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March 4, 2000

Vol.182 / No.7
Franco MormandoMarch 04, 2000

Although in the minds of many American Catholics, liturgical art of the post-war periodespecially the 1950’s, 60’s and 70’sdoes not enjoy great esteem, those decades did produce their share of artists whose works have continued to move and inspire worshipers. One such artist was Jo

The Word
John R. DonahueMarch 04, 2000

From Lent to Pentecost the readings are determined by the seasonal feasts In all cycles the first two Sundays present the temptation and transfiguration of Jesus which form a virtual epitome of the Christology of the season Jesus taking on human form humbled himself even to death and was quot

Gerald MartinMarch 04, 2000

A highly respected confrere on the seminary faculty in the 1960’s announced one day that he was pleased and surprised that our introduction of the greeting of peace at our daily liturgies actually seemed "to make a real difference in the spirit of the house." This was an ordained and

Columns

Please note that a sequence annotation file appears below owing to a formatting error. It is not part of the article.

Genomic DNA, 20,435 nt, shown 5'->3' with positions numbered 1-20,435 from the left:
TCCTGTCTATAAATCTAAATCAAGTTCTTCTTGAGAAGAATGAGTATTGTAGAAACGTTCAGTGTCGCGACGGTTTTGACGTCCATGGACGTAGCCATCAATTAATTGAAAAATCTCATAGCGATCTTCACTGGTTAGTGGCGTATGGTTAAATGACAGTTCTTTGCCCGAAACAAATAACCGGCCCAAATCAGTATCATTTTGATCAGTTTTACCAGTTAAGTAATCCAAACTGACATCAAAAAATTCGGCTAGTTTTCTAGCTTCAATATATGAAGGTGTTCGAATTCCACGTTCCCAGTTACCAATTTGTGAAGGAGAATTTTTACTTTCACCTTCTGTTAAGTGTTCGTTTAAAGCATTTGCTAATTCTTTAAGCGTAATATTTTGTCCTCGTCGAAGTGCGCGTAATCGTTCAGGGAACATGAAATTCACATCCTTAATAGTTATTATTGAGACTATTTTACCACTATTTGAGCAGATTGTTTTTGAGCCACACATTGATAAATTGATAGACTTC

Terry GolwayMarch 04, 2000

While the Super Bowl is a distant memory (in the age of day-trading, instant e-mails and online newspapers, anything that took place more than a month ago is a distant memory), it is by no means too late to talk about a book and a man intimately connected to championship football games. The book is

Letters
Our readersMarch 04, 2000

 Savoring DiscoveriesThrough the pages of America magazine, where I found him so often, may I pay tribute to Richard A. McCormick, S.J., a universal theologian and close personal friend (Signs of the Times, 2/26)? As a moral theologian he was a genius at achieving clarity with brevity, a master

Paul MarianiMarch 04, 2000

What the disciples had experienced on that first Pentecost I too was tasting just now.

Of Many Things
Patricia A. KossmannMarch 04, 2000

I’m probably the only person who has kept track, but I wish to announcewith a good measure of reliefthat I have survived my first year on staff at America. I’m reminded of the promo line from the old Superman television show, describing our eponymous hero as "faster than a speeding bullet."